Selling the Relationship

By Tom K. Bucher of Bucher Financial Group

When developing and maintaining a customer base, one of the most important areas for success is to properly manage the customer relationship. Because of many variables, such as the kind of products/services you are selling, customer types, competition and industry practices, it’s difficult to prescribe one or two methods that always work.

Selling is all about production. Production, however, is more than simply taking orders. If you are engaged in direct customer relations and your product/service requires the ability of human intervention to make the sale, then you must understand your customer. This sure sounds simple; this is sales/marketing 101, right?

We all are engaged in numerous activities every day where we encounter people that come from a wide range of social, economic, academic and cultural backgrounds. So when we talk about developing and maintaining customer relations, many other factors play into the mix before we even think about product/service issues.

There’s not a sales representative alive that does not want to improve its customer relations. If a sales representative does not want better customer relations; shoot him/her! So, what does work in today’s competitive market where hi-tech stuff, like hand-helds, laptops and Nextel’s seem to be every sales rep’s choice of tools?

How about taking TIME, to learn your customer? What’s that mean? Well, I don’t really care if you are just getting started or have been selling for 30 years, you better be able to reflect every day as to what you learned that day about your customers. It amazes me when I talk to sales folks about their customers how much they really don’t know about their customers. I find it even more amazing when, as a credit/finance manager, talking with a sales rep about one of THEIR customers, the sales rep will comment, “well I’m too busy to find that out”.

Any sales rep’ that is too busy to learn more about his/her customers is destined to fail. When we talk about customer relations, it goes way beyond JUST getting the sale. Because most products we sell are commodity based, price sensitive and can be purchased from a variety of resources, customers will not beat a path to your door to buy from you. Learning more about your customer will give you more tools to meet the challenge and will tell your customer something about you and your business.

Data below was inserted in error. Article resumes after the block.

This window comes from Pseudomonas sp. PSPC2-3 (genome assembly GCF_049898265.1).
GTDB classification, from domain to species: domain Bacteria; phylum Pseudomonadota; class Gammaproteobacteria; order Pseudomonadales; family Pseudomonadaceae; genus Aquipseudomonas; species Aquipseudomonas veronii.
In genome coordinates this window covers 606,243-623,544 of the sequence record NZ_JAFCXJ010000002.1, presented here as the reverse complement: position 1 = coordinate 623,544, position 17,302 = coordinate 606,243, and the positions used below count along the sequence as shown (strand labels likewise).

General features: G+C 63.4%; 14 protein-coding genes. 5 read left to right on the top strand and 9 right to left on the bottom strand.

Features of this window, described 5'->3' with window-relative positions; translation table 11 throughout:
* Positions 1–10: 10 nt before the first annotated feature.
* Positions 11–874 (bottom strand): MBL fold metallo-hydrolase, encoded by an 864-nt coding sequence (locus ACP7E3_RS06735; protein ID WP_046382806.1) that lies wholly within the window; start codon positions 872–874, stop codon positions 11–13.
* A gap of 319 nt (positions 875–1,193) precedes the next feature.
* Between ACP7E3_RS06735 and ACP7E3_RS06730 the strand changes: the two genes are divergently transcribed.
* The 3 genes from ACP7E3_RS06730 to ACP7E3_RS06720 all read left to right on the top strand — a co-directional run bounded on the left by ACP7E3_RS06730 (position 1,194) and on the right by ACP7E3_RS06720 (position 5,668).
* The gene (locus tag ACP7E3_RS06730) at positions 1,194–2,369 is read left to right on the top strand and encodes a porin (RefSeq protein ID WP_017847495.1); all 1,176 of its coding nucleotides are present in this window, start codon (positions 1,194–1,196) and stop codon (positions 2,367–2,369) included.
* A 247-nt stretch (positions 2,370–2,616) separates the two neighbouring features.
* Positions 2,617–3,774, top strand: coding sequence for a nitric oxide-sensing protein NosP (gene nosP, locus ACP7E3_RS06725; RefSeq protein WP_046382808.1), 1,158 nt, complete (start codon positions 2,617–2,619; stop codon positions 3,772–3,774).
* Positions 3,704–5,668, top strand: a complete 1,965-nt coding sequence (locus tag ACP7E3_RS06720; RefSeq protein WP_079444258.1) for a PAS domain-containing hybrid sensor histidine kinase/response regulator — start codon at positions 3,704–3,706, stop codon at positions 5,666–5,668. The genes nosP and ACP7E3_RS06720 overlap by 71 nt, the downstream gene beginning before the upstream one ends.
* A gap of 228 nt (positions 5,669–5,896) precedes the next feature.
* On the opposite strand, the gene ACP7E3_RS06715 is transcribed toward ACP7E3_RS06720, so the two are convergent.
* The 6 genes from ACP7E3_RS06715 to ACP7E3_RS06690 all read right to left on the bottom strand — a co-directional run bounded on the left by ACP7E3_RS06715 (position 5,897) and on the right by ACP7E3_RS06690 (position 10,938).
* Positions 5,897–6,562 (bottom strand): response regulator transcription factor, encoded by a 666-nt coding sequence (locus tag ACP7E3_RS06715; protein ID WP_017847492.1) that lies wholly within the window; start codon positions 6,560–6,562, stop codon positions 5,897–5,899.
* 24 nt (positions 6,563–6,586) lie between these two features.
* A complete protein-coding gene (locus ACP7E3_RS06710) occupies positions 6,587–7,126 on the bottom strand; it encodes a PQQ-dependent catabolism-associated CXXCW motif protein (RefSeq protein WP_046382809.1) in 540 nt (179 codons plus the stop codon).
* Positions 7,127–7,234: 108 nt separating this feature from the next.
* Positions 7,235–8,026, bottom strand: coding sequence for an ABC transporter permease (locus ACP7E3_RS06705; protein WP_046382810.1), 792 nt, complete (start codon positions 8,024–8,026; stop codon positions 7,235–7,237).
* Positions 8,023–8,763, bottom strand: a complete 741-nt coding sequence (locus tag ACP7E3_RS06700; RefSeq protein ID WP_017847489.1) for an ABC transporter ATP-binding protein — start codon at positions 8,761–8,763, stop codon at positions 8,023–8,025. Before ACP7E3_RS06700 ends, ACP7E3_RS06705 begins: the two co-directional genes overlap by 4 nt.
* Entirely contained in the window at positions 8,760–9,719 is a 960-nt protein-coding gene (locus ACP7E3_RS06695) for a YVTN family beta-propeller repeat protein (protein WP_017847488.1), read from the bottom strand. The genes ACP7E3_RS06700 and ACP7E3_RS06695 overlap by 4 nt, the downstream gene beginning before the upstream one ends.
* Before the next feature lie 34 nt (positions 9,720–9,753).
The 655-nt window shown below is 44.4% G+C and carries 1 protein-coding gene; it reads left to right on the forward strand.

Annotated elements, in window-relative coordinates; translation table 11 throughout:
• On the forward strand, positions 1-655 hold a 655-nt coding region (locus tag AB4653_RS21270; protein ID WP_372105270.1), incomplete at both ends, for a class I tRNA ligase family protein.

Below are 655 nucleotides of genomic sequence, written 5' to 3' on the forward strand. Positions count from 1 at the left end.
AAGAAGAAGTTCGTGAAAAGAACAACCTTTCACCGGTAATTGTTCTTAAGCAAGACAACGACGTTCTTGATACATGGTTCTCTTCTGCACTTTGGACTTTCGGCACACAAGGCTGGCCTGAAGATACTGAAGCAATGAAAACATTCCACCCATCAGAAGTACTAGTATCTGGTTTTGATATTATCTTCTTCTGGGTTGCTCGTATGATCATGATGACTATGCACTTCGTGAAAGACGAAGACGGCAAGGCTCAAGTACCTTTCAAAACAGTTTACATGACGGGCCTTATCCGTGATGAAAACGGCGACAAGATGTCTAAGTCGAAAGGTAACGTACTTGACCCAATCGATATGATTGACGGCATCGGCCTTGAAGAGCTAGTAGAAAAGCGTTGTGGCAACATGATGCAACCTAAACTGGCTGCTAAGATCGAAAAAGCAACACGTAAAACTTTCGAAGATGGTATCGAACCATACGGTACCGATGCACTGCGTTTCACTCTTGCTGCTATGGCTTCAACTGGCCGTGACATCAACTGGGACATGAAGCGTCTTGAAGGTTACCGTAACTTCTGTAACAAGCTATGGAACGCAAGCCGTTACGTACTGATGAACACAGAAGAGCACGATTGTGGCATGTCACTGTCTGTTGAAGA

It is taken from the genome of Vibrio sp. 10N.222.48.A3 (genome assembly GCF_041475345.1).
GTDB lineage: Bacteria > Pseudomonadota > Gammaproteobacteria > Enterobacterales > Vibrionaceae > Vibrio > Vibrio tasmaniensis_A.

When I talk about improving customer relations, I don’t mean we do it by giving them bigger discounts, better terms or freebee handouts as a first line of service. I mean really understanding their business needs. That takes TIME, ENERGY, DEDICATION and PERSISTANCE.

In the building supply business sector, we deal with a variety of critical issues. It’s a really tough market considering the economic environment, competition and general financial condition of the contractor base. Construction projects take on a life of their own. Each is different. Each has the potential to bring in significant business for your company. Each has the potential to become a disaster. The very best customers in this sector are hard to come by. We can’t do business in this sector the way we did it 10, 15 or 20 years ago. You can’t increase your sales base by only selling to a select few customers. That is dangerous and can spell failure.

The construction contractor sector is extremely fragmented. Unlike many industries, where you may have a few key players, you don’t have that aspect in construction. That’s not to say there aren’t large contractors where you can get a substantial amount of business. They’re out there. But, they often can be very costly to do business with. It’s the smaller to mid size contractor that is looking to grow aggressively where new/future business can be developed. This is the thing about construction contracting; too often no matter if it’s large or small, the sub-contractor or general contractor has big expectations. The key to success here is, have they planned, organized, executed and evaluated their performance. And as a sales representative have YOU planned, organized, executed and evaluated your customer’s work? Here, this is an opportunity to know your customer.

By understanding the contracting customer, the nature of his/her business and his/her history, make managing the relationship much more productive. We’ve got to be much smarter and put more effort into developing customer profiles and getting more specific information.

You may be wondering at this point what all of this has to do with the function of extending credit. After all, isn’t it the job of the folks in credit to approve, deny extending credit and then just collect the money? If you made the sale, move on to the next sale, the credit department will worry about the rest, right? Now, let me get this straight, you want to be the relationship manager, so then manage the account! Relationship management is a continuous process, make sure you are part of the ENTIRE process; not just the sale.